0451 GMT February 18, 2020
But the Queensland environment minister, Steven Miles, has declared the roadblock on a huge reform for the reef — coupled with a historic bleaching event that killed nearly a quarter of its coral — may lead UNESCO to reconsider an in danger listing, the Guardian wrote.
The report, released ahead of Australia’s formal update to UNESCO in December, originally listed legislative changes to protect remnant and high value regrowth native vegetation as on track/under way.
It has been revised to include a note that ‘amendments to the Vegetation Management Act 1999 failed to pass in the Queensland parliament’ and that ‘the status of this action will be reflected in future status reports as significantly delayed’.
The Labor government is lobbying UNESCO for more time to pass laws to stop broadscale clearing — a source of both carbon emissions and runoff pollution to the reef — vowing to campaign for re-election on the issue.
Miles said the main game for state Labor was winning the next election and getting the clearing laws past the Liberal National party and crossbenchers who voted them down.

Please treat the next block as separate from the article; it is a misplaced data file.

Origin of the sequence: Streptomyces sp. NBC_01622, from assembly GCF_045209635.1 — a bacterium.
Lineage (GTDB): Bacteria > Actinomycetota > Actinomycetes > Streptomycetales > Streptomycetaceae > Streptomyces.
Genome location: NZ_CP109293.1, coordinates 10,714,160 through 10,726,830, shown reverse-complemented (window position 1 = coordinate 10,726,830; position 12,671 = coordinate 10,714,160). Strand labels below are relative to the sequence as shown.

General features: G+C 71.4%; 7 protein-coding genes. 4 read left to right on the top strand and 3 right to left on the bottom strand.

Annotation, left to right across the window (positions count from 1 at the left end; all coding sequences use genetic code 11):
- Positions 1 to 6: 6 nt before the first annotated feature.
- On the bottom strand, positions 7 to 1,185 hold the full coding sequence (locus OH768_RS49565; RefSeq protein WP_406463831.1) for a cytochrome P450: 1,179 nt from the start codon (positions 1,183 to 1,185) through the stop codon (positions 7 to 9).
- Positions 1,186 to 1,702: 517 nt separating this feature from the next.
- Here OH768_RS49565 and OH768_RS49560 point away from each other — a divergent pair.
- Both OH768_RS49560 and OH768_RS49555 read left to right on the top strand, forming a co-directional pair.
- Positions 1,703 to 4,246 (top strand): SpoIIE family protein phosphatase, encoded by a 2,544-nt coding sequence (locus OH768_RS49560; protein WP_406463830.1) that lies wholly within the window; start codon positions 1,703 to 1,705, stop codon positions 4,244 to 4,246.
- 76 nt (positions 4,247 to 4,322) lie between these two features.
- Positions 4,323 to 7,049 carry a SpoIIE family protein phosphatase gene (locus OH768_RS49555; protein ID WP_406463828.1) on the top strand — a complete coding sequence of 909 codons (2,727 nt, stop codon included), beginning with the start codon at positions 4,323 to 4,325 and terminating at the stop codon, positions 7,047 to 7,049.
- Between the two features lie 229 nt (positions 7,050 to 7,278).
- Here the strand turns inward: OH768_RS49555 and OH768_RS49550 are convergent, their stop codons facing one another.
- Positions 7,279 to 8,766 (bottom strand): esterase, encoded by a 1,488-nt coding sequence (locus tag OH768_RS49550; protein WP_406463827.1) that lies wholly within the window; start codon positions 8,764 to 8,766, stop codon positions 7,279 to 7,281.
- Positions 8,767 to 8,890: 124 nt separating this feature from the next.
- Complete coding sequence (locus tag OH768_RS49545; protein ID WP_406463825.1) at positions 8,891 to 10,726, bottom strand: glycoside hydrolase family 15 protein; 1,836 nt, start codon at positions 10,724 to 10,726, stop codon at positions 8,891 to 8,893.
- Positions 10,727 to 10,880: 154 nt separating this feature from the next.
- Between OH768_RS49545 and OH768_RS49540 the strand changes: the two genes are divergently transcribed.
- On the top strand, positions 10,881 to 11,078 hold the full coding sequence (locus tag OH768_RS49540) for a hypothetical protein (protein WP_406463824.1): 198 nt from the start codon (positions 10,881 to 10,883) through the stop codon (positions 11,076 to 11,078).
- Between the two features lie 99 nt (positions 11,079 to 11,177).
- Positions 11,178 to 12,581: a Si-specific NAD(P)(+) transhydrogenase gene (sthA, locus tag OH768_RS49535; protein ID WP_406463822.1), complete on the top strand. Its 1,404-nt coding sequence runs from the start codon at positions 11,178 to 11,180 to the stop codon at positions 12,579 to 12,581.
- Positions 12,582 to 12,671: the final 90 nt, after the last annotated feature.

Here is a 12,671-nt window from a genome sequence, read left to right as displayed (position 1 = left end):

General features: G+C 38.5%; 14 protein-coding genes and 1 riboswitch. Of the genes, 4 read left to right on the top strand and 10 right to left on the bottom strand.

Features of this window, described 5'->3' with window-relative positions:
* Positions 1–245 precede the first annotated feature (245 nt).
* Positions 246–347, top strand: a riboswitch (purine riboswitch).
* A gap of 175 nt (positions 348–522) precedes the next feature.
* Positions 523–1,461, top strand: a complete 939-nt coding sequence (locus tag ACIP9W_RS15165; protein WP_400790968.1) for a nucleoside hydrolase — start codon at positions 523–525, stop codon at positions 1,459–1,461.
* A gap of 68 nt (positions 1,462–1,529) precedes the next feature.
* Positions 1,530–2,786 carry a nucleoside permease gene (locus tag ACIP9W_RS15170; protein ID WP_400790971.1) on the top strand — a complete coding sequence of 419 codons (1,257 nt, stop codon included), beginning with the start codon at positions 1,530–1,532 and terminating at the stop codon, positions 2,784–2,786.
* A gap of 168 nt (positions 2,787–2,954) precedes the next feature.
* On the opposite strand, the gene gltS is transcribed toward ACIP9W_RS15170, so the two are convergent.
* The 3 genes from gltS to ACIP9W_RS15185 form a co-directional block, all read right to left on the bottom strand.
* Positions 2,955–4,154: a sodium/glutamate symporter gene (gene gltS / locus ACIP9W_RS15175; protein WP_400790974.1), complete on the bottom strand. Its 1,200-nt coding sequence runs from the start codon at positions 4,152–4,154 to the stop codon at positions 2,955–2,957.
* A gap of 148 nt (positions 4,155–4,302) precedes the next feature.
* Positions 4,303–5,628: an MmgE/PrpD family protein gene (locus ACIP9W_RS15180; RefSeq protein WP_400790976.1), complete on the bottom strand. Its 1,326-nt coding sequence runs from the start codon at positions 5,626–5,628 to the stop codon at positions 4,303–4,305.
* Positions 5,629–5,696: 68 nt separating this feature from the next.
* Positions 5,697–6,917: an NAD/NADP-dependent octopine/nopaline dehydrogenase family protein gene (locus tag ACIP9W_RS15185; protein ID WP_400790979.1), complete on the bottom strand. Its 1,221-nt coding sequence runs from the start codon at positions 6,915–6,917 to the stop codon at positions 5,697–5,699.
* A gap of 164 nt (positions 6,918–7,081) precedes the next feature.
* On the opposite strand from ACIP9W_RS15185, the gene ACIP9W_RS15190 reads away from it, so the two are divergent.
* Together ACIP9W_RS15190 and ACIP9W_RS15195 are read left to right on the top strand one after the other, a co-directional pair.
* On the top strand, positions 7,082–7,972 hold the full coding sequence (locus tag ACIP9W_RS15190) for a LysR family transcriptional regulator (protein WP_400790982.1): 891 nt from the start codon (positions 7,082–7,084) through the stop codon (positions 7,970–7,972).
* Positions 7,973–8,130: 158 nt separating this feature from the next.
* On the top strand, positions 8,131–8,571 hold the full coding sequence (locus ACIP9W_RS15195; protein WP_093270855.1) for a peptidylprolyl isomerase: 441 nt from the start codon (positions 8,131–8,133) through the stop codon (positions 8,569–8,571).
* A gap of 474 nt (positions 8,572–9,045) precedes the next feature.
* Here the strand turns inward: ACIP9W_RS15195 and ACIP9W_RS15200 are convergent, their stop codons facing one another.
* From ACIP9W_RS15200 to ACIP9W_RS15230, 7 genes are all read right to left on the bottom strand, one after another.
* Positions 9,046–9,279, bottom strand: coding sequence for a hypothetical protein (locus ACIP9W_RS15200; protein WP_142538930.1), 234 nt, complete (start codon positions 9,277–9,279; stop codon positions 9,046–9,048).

“At the end of the day the failure of Queensland and Australia to implement this component of the plan rests with the Queensland LNP,” Miles said.
That failure, “combined with the bleaching event, I think gives justification for the NGOs to be out there campaigning, and for countries to start expressing concern”.
“This is the start of the ramifications that we said would come and we’ll do our best to try and keep a lid on it and that’s why Jackie [Trad, the deputy premier] was there in Paris [meeting UNESCO officials this week,” Miles said.
“But we said this would happen. [The LNP] said it wouldn’t. Now it’s happening.”